Brewster • East Brewster • West Brewster
Paine’s Creek Beach is known for amazing sunsets, and the famed Brewster Flats at low tide make for great shots, especially during early morning. Just don’t get caught by the incoming tide coming back! Drummer Boy Park, on Route 6A heading west toward Dennis, is home to the picturesque and historic Higgins Farm Windmill, and as a bonus enjoys a view of Cape Cod Bay.
With over 800 acres crisscrossed with sandy cart paths and trails, the Punkhorn Parklands is a hidden jewel. The Eagle Point Trail rewards hikers with gorgeous views of Upper Mill Pond, and the Calf Field trails meander around smaller Calf Field Pond. Find trail maps on the town’s website.
Mom & Pops:
Historic and homey, The Brewster General Store is a great place to go for morning coffee and the newspaper any time of year. For something different, check out the Great Cape Cod Herb Shop, adjacent to Snowy Owl Coffee Roasters.
Brewster in Bloom is the quintessential spring festival in Brewster, where thousands of daffodils make a bright backdrop for the 5K Bloom Run, a Kids Fest, an arts and antiques excursion, a parade and more the first weekend in May. Come summer, catch weekly Sunday evening band concerts at the gazebo in Drummer Boy Park.
A day in the life of: Sally Gunning, author and president of the Brewster Historical Society
By Deb Boucher Stetson
For author Sally Cabot Gunning, all roads lead back to Brewster. A full-time resident of the town since 1977, she fell in love with its history in the course of researching, and wound up championing the purchase of a historic home by the Brewster Historical Society, of which she is now president.
Sitting on the porch of the renovated Elijah Cobb House on Lower Road, which is now the Brewster Historical Society Museum, Gunning recalls how her association with the historical society began.
“I was trying to write ‘The Widow’s War,’ which is set in Brewster in the 1700s,” she says, referring to her first historical novel, “and it’s sometimes hard to find things from Brewster from the 1700s, because technically the town was founded in 1803,” she says, noting Brewster was originally part of Harwich. “I went to the Brewster Historical Society to see what they had, and I was hooked.”
Becoming a regular researcher at the historical society led to greater involvement, “and next thing I knew they were asking me to join the board,” which she was happy to do.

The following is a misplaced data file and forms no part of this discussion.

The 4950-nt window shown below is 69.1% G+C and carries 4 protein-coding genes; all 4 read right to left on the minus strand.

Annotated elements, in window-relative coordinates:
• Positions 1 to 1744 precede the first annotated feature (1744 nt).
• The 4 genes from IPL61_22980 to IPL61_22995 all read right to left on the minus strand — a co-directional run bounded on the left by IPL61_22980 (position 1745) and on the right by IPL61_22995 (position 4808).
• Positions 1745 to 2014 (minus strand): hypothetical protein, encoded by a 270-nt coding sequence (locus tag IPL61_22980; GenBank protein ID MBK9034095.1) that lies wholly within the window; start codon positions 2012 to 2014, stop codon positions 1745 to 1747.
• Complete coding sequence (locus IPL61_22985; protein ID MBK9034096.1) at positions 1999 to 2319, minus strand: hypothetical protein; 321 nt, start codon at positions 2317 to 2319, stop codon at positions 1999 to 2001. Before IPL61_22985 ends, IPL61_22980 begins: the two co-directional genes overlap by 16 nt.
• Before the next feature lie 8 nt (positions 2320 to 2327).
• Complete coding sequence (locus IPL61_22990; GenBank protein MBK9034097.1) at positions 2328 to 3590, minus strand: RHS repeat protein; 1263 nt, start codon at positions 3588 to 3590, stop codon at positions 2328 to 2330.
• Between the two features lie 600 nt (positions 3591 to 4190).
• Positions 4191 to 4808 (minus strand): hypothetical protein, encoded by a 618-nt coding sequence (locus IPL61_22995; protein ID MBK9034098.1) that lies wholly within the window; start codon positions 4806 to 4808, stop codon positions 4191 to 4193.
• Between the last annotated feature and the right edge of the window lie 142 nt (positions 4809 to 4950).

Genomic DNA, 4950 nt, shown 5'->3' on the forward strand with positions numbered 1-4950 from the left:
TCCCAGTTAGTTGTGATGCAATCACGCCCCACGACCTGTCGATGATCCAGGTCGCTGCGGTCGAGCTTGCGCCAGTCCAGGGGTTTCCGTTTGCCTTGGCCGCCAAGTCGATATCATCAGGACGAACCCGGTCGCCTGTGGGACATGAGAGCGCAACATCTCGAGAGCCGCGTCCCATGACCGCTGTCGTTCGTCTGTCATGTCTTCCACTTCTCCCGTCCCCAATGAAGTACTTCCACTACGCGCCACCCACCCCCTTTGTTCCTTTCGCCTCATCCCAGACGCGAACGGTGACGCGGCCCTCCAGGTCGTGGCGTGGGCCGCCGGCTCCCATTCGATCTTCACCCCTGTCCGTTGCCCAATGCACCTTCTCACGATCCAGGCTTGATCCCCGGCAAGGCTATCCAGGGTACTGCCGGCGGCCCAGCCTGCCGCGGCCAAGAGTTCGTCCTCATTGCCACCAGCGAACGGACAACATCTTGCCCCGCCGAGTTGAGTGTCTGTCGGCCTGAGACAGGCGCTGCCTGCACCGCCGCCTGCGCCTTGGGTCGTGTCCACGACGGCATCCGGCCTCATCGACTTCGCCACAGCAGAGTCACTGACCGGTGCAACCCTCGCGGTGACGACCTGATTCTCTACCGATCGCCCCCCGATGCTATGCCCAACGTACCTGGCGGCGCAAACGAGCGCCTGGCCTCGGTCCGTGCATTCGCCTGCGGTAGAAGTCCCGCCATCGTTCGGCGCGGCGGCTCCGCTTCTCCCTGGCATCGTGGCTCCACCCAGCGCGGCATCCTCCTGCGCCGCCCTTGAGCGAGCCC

In the course of that initial research, Gunning recalls, “I found this fantastic diary” by one Benjamin Bangs. “He turned out to be an arbiter on all the issues in town,” she says, delighting in the memory of her find. “He was such a gossip, and it was so much fun because I got all the dirt.” In the diary, he wrote about an indentured servant, and that character inspired her next historical novel, “Bound.”
Her third “Satucket Village” novel, “The Rebellion of Jane Clarke,” was published in 2010. The books became something of a tourist draw, with visitors popping into various locales asking about the old village—so the historical society launched a summertime history tour as a fundraiser.
Now in its fifth year, the tour is immensely popular. “It sells out every year,” Gunning says happily. The Satucket Village tour was such a success that the historical society launched a Sea Captains tour as well.
When the Brewster Historical Society decided to purchase the historic Elijah Cobb House, once owned by a prominent sea captain, Gunning was a natural spokesperson—and also the one to write grants that helped fund the project. She says proudly that the society raised over $1 million for the purchase and renovation of the house, including $600,000 in grants, during its ambitious campaign.
Gunning, whose mother grew up in Brewster, feels a personal connection to Brewster history. “My ancestors were the Winslows and Clarks—on either side of the mill,” she explains, noting those two families did not always see eye-to-eye. At one point, “John Adams defended Clark” after Clark accused Winslow of obstructing the flow of herring in the stream.
Following her successful trio of historical novels, Gunning wrote two more historical novels set on the mainland: “Benjamin Franklin’s Bastard” and “Monticello.” For her next novel, she is considering a Martha’s Vineyard story.
In addition to her museum work, Gunning is involved with the Brewster Ladies’ Library. “I was a volunteer there for a long time,” she notes. “They’ve been wonderful to us and to me—I do a lot of talks there.”
When she’s not talking about her books, she’s talking about the historical society, and the Cobb House, which has re-energized the historical society and brought it into the public eye. “It put the historical society on the map,” she says. More than that, she says, “My pride and joy about this project was that it was a real community project.”